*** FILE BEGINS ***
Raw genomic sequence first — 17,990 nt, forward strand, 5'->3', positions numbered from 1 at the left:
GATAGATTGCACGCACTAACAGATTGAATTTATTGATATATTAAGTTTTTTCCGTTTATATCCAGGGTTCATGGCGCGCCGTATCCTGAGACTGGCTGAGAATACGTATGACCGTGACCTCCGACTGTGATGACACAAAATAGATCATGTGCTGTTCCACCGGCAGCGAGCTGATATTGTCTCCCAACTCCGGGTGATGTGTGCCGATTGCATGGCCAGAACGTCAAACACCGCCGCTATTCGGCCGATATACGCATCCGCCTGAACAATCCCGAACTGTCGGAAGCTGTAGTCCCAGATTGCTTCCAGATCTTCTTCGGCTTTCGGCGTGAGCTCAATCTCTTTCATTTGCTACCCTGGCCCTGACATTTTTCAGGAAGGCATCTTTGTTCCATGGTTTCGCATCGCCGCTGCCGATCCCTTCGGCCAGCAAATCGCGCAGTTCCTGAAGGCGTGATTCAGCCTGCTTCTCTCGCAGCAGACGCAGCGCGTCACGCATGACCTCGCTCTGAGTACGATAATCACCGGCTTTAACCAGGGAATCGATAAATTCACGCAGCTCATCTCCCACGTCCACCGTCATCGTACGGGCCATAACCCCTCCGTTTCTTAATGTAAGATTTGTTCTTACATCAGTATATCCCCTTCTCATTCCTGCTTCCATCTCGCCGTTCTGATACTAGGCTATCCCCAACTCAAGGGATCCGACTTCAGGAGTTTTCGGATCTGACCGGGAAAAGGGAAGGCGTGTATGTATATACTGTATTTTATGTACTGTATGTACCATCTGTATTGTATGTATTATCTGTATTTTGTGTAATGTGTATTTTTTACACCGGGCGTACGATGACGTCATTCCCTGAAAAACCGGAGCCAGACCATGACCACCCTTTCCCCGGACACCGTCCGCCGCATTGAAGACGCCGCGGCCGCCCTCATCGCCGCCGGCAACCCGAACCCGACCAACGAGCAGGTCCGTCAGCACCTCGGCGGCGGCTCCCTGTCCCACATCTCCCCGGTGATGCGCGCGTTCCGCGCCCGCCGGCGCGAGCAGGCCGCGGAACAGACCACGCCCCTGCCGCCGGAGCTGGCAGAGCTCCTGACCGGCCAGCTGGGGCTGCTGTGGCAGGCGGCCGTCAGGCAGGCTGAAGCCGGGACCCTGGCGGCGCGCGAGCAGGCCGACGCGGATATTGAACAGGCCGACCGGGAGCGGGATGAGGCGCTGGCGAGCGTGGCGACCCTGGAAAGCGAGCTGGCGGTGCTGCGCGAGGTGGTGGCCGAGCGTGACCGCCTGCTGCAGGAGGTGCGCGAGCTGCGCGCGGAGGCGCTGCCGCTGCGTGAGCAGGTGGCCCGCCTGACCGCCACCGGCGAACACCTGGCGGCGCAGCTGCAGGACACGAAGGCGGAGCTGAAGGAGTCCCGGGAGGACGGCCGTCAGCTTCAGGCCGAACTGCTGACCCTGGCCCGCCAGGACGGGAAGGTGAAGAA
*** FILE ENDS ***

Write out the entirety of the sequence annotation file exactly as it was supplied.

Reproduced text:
Raw genomic sequence first — 17,990 nt, forward strand, 5'->3', positions numbered from 1 at the left:
GATAGATTGCACGCACTAACAGATTGAATTTATTGATATATTAAGTTTTTTCCGTTTATATCCAGGGTTCATGGCGCGCCGTATCCTGAGACTGGCTGAGAATACGTATGACCGTGACCTCCGACTGTGATGACACAAAATAGATCATGTGCTGTTCCACCGGCAGCGAGCTGATATTGTCTCCCAACTCCGGGTGATGTGTGCCGATTGCATGGCCAGAACGTCAAACACCGCCGCTATTCGGCCGATATACGCATCCGCCTGAACAATCCCGAACTGTCGGAAGCTGTAGTCCCAGATTGCTTCCAGATCTTCTTCGGCTTTCGGCGTGAGCTCAATCTCTTTCATTTGCTACCCTGGCCCTGACATTTTTCAGGAAGGCATCTTTGTTCCATGGTTTCGCATCGCCGCTGCCGATCCCTTCGGCCAGCAAATCGCGCAGTTCCTGAAGGCGTGATTCAGCCTGCTTCTCTCGCAGCAGACGCAGCGCGTCACGCATGACCTCGCTCTGAGTACGATAATCACCGGCTTTAACCAGGGAATCGATAAATTCACGCAGCTCATCTCCCACGTCCACCGTCATCGTACGGGCCATAACCCCTCCGTTTCTTAATGTAAGATTTGTTCTTACATCAGTATATCCCCTTCTCATTCCTGCTTCCATCTCGCCGTTCTGATACTAGGCTATCCCCAACTCAAGGGATCCGACTTCAGGAGTTTTCGGATCTGACCGGGAAAAGGGAAGGCGTGTATGTATATACTGTATTTTATGTACTGTATGTACCATCTGTATTGTATGTATTATCTGTATTTTGTGTAATGTGTATTTTTTACACCGGGCGTACGATGACGTCATTCCCTGAAAAACCGGAGCCAGACCATGACCACCCTTTCCCCGGACACCGTCCGCCGCATTGAAGACGCCGCGGCCGCCCTCATCGCCGCCGGCAACCCGAACCCGACCAACGAGCAGGTCCGTCAGCACCTCGGCGGCGGCTCCCTGTCCCACATCTCCCCGGTGATGCGCGCGTTCCGCGCCCGCCGGCGCGAGCAGGCCGCGGAACAGACCACGCCCCTGCCGCCGGAGCTGGCAGAGCTCCTGACCGGCCAGCTGGGGCTGCTGTGGCAGGCGGCCGTCAGGCAGGCTGAAGCCGGGACCCTGGCGGCGCGCGAGCAGGCCGACGCGGATATTGAACAGGCCGACCGGGAGCGGGATGAGGCGCTGGCGAGCGTGGCGACCCTGGAAAGCGAGCTGGCGGTGCTGCGCGAGGTGGTGGCCGAGCGTGACCGCCTGCTGCAGGAGGTGCGCGAGCTGCGCGCGGAGGCGCTGCCGCTGCGTGAGCAGGTGGCCCGCCTGACCGCCACCGGCGAACACCTGGCGGCGCAGCTGCAGGACACGAAGGCGGAGCTGAAGGAGTCCCGGGAGGACGGCCGTCAGCTTCAGGCCGAACTGCTGACCCTGGCCCGCCAGGACGGGAAGGTGAAGAA